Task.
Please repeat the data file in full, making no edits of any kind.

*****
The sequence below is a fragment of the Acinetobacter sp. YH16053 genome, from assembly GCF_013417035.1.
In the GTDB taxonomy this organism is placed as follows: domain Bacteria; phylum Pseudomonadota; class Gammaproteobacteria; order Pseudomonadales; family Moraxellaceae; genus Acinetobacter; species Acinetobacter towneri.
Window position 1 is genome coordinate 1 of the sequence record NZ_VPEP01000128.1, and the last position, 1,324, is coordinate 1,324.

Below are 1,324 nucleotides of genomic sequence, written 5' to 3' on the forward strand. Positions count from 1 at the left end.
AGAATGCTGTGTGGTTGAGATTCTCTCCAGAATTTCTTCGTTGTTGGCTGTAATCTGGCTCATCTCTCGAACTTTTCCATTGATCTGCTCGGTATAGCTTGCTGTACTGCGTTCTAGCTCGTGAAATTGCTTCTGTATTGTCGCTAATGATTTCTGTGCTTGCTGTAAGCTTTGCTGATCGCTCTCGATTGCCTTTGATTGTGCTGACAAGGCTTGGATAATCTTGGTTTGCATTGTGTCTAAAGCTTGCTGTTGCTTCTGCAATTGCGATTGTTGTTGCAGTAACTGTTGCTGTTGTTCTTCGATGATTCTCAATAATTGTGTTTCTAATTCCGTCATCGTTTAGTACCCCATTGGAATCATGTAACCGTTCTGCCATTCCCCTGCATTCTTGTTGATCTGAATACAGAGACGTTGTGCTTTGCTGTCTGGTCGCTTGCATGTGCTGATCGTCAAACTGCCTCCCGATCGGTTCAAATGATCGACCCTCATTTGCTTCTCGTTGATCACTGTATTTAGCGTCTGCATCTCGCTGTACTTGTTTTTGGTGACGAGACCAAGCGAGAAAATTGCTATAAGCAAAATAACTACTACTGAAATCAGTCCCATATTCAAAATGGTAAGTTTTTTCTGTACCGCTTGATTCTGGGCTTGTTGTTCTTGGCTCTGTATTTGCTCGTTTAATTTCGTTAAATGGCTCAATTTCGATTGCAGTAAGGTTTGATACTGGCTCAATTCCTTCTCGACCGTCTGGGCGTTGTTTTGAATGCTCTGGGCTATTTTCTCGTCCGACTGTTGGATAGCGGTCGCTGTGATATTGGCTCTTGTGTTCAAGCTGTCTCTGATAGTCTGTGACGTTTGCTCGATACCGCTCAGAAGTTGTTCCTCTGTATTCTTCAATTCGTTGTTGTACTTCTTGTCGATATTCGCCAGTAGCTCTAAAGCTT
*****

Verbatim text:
The sequence below is a fragment of the Acinetobacter sp. YH16053 genome, from assembly GCF_013417035.1.
In the GTDB taxonomy this organism is placed as follows: domain Bacteria; phylum Pseudomonadota; class Gammaproteobacteria; order Pseudomonadales; family Moraxellaceae; genus Acinetobacter; species Acinetobacter towneri.
Window position 1 is genome coordinate 1 of the sequence record NZ_VPEP01000128.1, and the last position, 1,324, is coordinate 1,324.

Below are 1,324 nucleotides of genomic sequence, written 5' to 3' on the forward strand. Positions count from 1 at the left end.
AGAATGCTGTGTGGTTGAGATTCTCTCCAGAATTTCTTCGTTGTTGGCTGTAATCTGGCTCATCTCTCGAACTTTTCCATTGATCTGCTCGGTATAGCTTGCTGTACTGCGTTCTAGCTCGTGAAATTGCTTCTGTATTGTCGCTAATGATTTCTGTGCTTGCTGTAAGCTTTGCTGATCGCTCTCGATTGCCTTTGATTGTGCTGACAAGGCTTGGATAATCTTGGTTTGCATTGTGTCTAAAGCTTGCTGTTGCTTCTGCAATTGCGATTGTTGTTGCAGTAACTGTTGCTGTTGTTCTTCGATGATTCTCAATAATTGTGTTTCTAATTCCGTCATCGTTTAGTACCCCATTGGAATCATGTAACCGTTCTGCCATTCCCCTGCATTCTTGTTGATCTGAATACAGAGACGTTGTGCTTTGCTGTCTGGTCGCTTGCATGTGCTGATCGTCAAACTGCCTCCCGATCGGTTCAAATGATCGACCCTCATTTGCTTCTCGTTGATCACTGTATTTAGCGTCTGCATCTCGCTGTACTTGTTTTTGGTGACGAGACCAAGCGAGAAAATTGCTATAAGCAAAATAACTACTACTGAAATCAGTCCCATATTCAAAATGGTAAGTTTTTTCTGTACCGCTTGATTCTGGGCTTGTTGTTCTTGGCTCTGTATTTGCTCGTTTAATTTCGTTAAATGGCTCAATTTCGATTGCAGTAAGGTTTGATACTGGCTCAATTCCTTCTCGACCGTCTGGGCGTTGTTTTGAATGCTCTGGGCTATTTTCTCGTCCGACTGTTGGATAGCGGTCGCTGTGATATTGGCTCTTGTGTTCAAGCTGTCTCTGATAGTCTGTGACGTTTGCTCGATACCGCTCAGAAGTTGTTCCTCTGTATTCTTCAATTCGTTGTTGTACTTCTTGTCGATATTCGCCAGTAGCTCTAAAGCTT